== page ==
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Old Sep 3, 2010, 02:46 AM   #101
Fat Fatster
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Nutter - thanks for the GREAT post.

For people who are not yet familiar with SSDs ..

you are going to be VERY SURPRISED about some things:

THERE ARE THREE CRITICAL FACTS ABOUD SSDs:

(1) [Most] SSD DRIVES ****** ARE NOT RELIABLE ******* over longer periods of time. We have had to send back excatly 50% of SSD drives which we have bought - after about 1 to 2 months.

SSD drives have the famous "SSD spinning ball problem". AT FIRST they work brilliantly, BUT after they have been used for a long time, and there have been a lot of read write operations on a given area, they (can, sometimes) develop problems.

Once this happens, they change from being the fastest drive in the universe, to moving at a snails pace. You will basically have one last chance to move everything to an (old-fashioned platter) drive to save the data.

This EVEN HAPPENED TO US with a Mercury OWC (50gb model) which is fantastic and probably the "LEAST LIKELY" to suffer the famous "SSD decay" problem. It worked perfectly until it filled up to 32.5 gb ... after which it never worked again (other than at a snail's pace) and was sent back.

Indeed it is very likely, the reason Apple use the laughable Toshiba SSD drives .. is that they are (perhaps? we hope?) more reliable after a few months than actual fast SSD drives.

(2) SSD DRIVES ARE MINDBOGGLINGLY FAST. If you have not tried one yet, you will be stunned and feel silly once you try one! They are so fast you will weep. They are so fast they make processor upgrades seem silly.

(3) And thirdly, SSD DRIVES DIFFER VERY GREATLY ONE FORM THE OTHER. The fact is all platter drives are about the same, no big difference. SSD drives are wildly different from each other, huge differences, HUGE differences in speed, basic operational paradigm, reliability, power use, the "SSD Decay" problem, etc etc etc.

As someone said ..

"You've obviously never seen or used one of these new
SandForce SSD's. Forget about the Apple built-in ones.
They are atrocious."

This is true, if you have not used SSDs yet, and indeed not tried at least four different brands, you at this point know zero and you will be very, very shocked (in both good and bad ways) when you enter the SSD world.

Again the three very critical points ..

(1) "SSD Decay" -- SSDs have a horrible and well known problem where in some cases they simply stop working (other than at a snail's pace) after a certain amount of use

(2) SSD drives are so fast it is scary

(3) there are HUGE --------- HUGE ------------ differences between SSD technologies and brands. Indeed to be clear, SSD drives are as different one from the other as (say) a mac vs. a pc or a motorbike vs. a car or a sailing ship vs. a motorboat. The various SSDs are wildly different and perform wildly differently -- and have wildly different approaches to the horrific "SSD Decay" problem.

if you're ever using an SSD drive and once - just once - you get a spinning ball, you're buggered. The drive has had it, "SSD Decay" is here, it will just get worse and worse over the next couple weeks and that will be the end of it.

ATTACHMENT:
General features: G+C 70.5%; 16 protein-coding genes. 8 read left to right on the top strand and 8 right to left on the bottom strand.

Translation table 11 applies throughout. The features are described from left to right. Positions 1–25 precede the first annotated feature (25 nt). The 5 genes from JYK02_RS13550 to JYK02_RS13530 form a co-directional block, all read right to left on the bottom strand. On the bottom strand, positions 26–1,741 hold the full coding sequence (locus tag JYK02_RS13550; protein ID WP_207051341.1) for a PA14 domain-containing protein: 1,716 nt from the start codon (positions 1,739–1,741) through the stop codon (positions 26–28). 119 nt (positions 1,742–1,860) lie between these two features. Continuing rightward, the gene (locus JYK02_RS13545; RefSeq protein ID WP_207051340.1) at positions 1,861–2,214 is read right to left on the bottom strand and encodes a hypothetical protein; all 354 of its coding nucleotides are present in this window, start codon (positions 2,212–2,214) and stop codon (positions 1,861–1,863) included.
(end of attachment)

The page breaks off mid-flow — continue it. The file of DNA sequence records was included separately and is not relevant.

Something new .. (Aug 2010) ..We have not yet tried one of the brand-new hybrid drives,

http://www.macupgrade.be/product_inf...roducts_id/443

but perhaps they are the future.

Again thanks for the fantastic post, Nutter !!
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Old Sep 21, 2010, 02:48 PM   #102
Van evander Van
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I have put my Corsair Force 120 gb into my iMac and it all went smoothly. Everything connected and everything fit. My issue is that my new drive is not showing up under devices in my Finder. What is that about? is it possible the drive was DOA (dead on arrival)? Is there some other explanation?
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Old Sep 21, 2010, 08:46 PM   #103
wingzero1285
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Originally Posted by Van evander Van View Post
I have put my Corsair Force 120 gb into my iMac and it all went smoothly. Everything connected and everything fit. My issue is that my new drive is not showing up under devices in my Finder. What is that about? is it possible the drive was DOA (dead on arrival)? Is there some other explanation?
Open disk utility and partition the hard drive. Don't erase it or cause any additional writes than necessary. Depending upon what you're using it for, you need to partition it correctly... Select Mac OS Extended (Journaled) and under options make sure you have GUID selected. That way the drive can have the OS installed to it if thats what you're looking to do! Good luck!

I recently added an Intel 80gb x25-m in addition to my 1TB for the OS and apps, its nice!
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Old Sep 22, 2010, 03:19 AM   #104
Van evander Van
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The thing is my disk utility does not recognize that my SSD is in the machine. I want to put my OS and Apps on it so if disk utility cannot locate it, is it not installed properly?
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Old Nov 4, 2010, 04:52 AM   #105
Nick L.
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Here's a guide with photos for installing an SSD drive in new iMacs.

http://www.twam.info/hardware/apple/...d-2010-27-imac
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Old Nov 23, 2010, 06:09 AM   #106
MrGusto
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I was wondering or someone could tell me or it is possible to put in a SSD as a second disk in my late 2009 i5 iMac (first quad core).